Before the storm, use a battery charger (1), such as DieHard's microprocessor-controlled model ($80), to charge up a gel-cell deep-cycle battery (2), such as the Optima BlueTop ($210). After the local grid goes dark, unhook the battery and attach an inverter (3), such as the Cobra 400-watt power inverter ($55). Now sit back and enjoy some homemade juice.
Go through the yard and tie down or bring inside anything that might go flying in high wind. That includes lawn furniture, wheelbarrows, garden tools, potted plants, and any construction materials.
In the days before Tropical Storm Irene, in 2011, PM editor Glenn Derene knew the storm was headed for his house on the Connecticut coast. He went to his computer and joined Amazon Prime. The $80-per-year service offers free two-day delivery on everything from generators to water to batteries. "A package full of goods arrived on my doorstep the morning before the storm," he says. "I spent my time preparing my home, not driving from store to store."
6 TIPS FOR DEALING WITH DISASTER
Riding out a disaster can take a surprisingly long time. Whether you stay at home or evacuate, plan out some activities that will keep kids busy and adults sane. Think board games, books, playing cards, puzzles, and a tablet stocked with video games and movies.
PLAN FOR FIDO
Animals are often afterthoughts in a disaster. According to Jennifer Abbrecht of the Louisiana SPCA, "The worst thing you can do is leave your animal and hope for the best." During Hurricane Katrina, an estimated 80 percent of rescued animals were never reunited with their owners. Include your pets in your disaster plan from the outset, and stock up on extra food and meds. Keep a carrying cage, and pre-scout pet-friendly hotels or campgrounds in case you have to evacuate. Make sure your pets have tags, or get them implanted with a scannable HomeAgain pet microchip (from $45).
GET A POOL PUMP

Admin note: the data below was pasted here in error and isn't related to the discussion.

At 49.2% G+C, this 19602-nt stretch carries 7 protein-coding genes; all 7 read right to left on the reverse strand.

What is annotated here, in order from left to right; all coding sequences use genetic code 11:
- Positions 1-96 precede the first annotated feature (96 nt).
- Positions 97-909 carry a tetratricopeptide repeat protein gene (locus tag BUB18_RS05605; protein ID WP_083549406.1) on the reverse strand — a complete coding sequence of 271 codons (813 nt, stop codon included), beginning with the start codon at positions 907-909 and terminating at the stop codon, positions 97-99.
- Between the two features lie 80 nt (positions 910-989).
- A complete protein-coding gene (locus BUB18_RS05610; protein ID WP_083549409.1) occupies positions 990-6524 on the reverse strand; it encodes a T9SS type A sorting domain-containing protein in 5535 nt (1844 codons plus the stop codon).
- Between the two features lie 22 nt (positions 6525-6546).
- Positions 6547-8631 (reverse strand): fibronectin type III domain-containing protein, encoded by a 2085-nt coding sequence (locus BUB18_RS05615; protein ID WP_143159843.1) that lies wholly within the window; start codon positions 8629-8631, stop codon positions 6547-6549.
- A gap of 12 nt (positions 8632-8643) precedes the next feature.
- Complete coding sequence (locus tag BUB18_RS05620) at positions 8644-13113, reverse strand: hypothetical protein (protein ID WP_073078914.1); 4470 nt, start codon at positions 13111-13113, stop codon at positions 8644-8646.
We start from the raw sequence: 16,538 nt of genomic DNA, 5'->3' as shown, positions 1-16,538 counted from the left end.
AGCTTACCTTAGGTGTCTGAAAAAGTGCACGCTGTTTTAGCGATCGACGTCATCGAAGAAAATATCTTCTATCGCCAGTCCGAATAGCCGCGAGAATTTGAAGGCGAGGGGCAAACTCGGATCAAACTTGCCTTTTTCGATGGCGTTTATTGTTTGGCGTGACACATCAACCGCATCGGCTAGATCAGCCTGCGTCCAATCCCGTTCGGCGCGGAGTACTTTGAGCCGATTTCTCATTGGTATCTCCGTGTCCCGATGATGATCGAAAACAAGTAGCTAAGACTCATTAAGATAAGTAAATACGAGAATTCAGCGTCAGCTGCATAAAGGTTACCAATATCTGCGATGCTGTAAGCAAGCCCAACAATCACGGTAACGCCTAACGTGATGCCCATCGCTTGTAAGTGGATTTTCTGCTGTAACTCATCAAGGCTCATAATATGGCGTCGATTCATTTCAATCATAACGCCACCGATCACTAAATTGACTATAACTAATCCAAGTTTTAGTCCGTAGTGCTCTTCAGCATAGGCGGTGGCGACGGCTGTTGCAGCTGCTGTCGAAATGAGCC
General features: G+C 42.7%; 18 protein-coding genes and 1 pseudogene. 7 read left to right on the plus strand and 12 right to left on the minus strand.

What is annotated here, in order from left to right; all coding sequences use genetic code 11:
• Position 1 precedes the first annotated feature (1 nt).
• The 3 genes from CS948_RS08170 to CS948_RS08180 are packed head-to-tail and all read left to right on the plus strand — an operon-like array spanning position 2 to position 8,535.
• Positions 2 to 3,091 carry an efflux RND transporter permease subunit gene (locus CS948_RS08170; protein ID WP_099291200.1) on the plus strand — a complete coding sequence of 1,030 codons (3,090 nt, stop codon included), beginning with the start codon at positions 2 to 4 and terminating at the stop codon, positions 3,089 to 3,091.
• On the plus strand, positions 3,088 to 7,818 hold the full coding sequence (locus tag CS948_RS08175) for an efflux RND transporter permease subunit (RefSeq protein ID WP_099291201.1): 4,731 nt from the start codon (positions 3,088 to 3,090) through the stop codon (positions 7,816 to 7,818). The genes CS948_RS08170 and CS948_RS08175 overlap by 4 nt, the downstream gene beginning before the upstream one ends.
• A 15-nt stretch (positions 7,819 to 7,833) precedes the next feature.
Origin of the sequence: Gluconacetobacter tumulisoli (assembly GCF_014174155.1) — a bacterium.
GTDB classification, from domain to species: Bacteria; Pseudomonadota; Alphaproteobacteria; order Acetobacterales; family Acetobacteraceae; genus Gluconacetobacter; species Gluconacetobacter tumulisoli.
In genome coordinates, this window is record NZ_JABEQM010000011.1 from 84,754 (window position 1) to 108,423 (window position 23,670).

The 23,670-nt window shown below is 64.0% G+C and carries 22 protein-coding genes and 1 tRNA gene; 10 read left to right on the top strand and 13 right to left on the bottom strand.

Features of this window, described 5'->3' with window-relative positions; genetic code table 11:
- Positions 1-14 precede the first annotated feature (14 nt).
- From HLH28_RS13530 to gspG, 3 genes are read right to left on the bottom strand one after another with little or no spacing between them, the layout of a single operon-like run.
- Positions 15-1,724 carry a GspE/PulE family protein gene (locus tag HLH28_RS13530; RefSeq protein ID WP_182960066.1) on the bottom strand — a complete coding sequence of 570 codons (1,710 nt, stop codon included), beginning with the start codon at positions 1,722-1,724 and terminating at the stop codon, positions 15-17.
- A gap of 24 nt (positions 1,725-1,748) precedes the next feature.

If your basement regularly takes on water, an installed sump pump is the way to go. But if you don't have one and a storm surge is on the way, consider a gas-powered water pump. A 5.5-hp model can pump 150 gallons per minute out of a flooded basement, and it works when the electricity is out. You can get one for under $250, or better yet, split the cost with your neighbors, since they'll probably be affected by the surge too. But don't pump out any basement unless you're sure the power's off, and there's no sewage contamination.
BE LOCATION SAVVY
"It's really important to be geographically aware of where you live," says Greg Carbin, the warning-coordination meteorologist with the National Weather Service. Warnings for tornadoes and severe storms with hail are often geographically precise. So it's really useful to know what part of town you're in (northwest, city center) and your proximity to certain landmarks (town hall, a nearby pond, etc.). It will help you understand if a storm is headed your way.
C. Two months. That's how long it took to get the power back on at the home of Jayne and Tom Lee in Breezy Point, N.Y., after Hurricane Sandy last fall. The Lees are one of 37 families who were able to return to the neighborhood—more than 2000 families remained displaced months later. For victims of a disaster, the return to normalcy can take a frustratingly long time after the rest of the world moves on. While you are still settling with the insurance company, protecting your property, and rebuilding your home, your responsibilities to your job, family, and friends don't go away. Welcome to the survival long game.
"The sense of community that comes out after a storm is incredible," says John Foberg, an HVAC engineer whose Hoboken, N.J., home was flooded after Sandy. Foberg's neighbors loaned him cleanup equipment, and he gave back by turning his deck into a community barbecue spot.
SAY SO LONG TO YOUR CAR
If flooding reached over the floorboards of your vehicle, your insurer will consider it a total loss. The adjuster will quote you standard Blue Book value on the car, but double-check that number based on your area—and factor in any equipment you've installed.
WHAT GOES IN YOUR DISASTER TOOL KIT
DEALING WITH DEBRIS
All manner of wet, slippery, splintery junk will need to get shoveled, raked, and dragged to the curb. Wear protective gloves, boots, and long pants. Check with your town to see if there is a public debris-removal program. If not, check with your insurer to see if your policy pays for a Dumpster.